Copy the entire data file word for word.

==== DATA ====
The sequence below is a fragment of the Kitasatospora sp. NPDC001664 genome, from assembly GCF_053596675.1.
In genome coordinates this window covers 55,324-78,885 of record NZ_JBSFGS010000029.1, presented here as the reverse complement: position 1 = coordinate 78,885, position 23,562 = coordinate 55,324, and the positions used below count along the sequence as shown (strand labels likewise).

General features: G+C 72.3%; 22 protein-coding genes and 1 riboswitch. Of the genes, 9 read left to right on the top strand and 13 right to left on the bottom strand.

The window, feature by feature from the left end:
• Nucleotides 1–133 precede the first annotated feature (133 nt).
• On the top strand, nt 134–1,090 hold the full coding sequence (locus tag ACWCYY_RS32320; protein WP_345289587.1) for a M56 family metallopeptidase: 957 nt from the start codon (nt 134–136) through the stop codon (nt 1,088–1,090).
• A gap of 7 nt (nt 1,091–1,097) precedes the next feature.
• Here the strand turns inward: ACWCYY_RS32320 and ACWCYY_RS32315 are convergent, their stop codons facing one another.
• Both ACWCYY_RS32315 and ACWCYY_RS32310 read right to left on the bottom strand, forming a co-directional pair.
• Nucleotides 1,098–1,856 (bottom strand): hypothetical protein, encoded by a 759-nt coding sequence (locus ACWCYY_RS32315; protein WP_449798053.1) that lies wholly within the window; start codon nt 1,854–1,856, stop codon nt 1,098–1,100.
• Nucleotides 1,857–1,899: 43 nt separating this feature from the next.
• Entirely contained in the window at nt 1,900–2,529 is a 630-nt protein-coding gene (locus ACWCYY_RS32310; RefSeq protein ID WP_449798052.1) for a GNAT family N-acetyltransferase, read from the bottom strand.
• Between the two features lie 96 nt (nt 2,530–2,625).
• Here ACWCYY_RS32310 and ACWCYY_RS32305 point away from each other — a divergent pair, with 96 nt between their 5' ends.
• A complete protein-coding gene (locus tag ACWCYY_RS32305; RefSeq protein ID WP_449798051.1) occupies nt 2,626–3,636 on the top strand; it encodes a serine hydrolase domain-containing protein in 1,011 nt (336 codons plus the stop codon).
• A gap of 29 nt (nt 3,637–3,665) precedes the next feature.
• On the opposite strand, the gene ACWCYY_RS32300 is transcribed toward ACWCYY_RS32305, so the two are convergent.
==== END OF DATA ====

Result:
The sequence below is a fragment of the Kitasatospora sp. NPDC001664 genome, from assembly GCF_053596675.1.
In genome coordinates this window covers 55,324-78,885 of record NZ_JBSFGS010000029.1, presented here as the reverse complement: position 1 = coordinate 78,885, position 23,562 = coordinate 55,324, and the positions used below count along the sequence as shown (strand labels likewise).

General features: G+C 72.3%; 22 protein-coding genes and 1 riboswitch. Of the genes, 9 read left to right on the top strand and 13 right to left on the bottom strand.

The window, feature by feature from the left end:
• Nucleotides 1–133 precede the first annotated feature (133 nt).
• On the top strand, nt 134–1,090 hold the full coding sequence (locus tag ACWCYY_RS32320; protein WP_345289587.1) for a M56 family metallopeptidase: 957 nt from the start codon (nt 134–136) through the stop codon (nt 1,088–1,090).
• A gap of 7 nt (nt 1,091–1,097) precedes the next feature.
• Here the strand turns inward: ACWCYY_RS32320 and ACWCYY_RS32315 are convergent, their stop codons facing one another.
• Both ACWCYY_RS32315 and ACWCYY_RS32310 read right to left on the bottom strand, forming a co-directional pair.
• Nucleotides 1,098–1,856 (bottom strand): hypothetical protein, encoded by a 759-nt coding sequence (locus ACWCYY_RS32315; protein WP_449798053.1) that lies wholly within the window; start codon nt 1,854–1,856, stop codon nt 1,098–1,100.
• Nucleotides 1,857–1,899: 43 nt separating this feature from the next.
• Entirely contained in the window at nt 1,900–2,529 is a 630-nt protein-coding gene (locus ACWCYY_RS32310; RefSeq protein ID WP_449798052.1) for a GNAT family N-acetyltransferase, read from the bottom strand.
• Between the two features lie 96 nt (nt 2,530–2,625).
• Here ACWCYY_RS32310 and ACWCYY_RS32305 point away from each other — a divergent pair, with 96 nt between their 5' ends.
• A complete protein-coding gene (locus tag ACWCYY_RS32305; RefSeq protein ID WP_449798051.1) occupies nt 2,626–3,636 on the top strand; it encodes a serine hydrolase domain-containing protein in 1,011 nt (336 codons plus the stop codon).
• A gap of 29 nt (nt 3,637–3,665) precedes the next feature.
• On the opposite strand, the gene ACWCYY_RS32300 is transcribed toward ACWCYY_RS32305, so the two are convergent.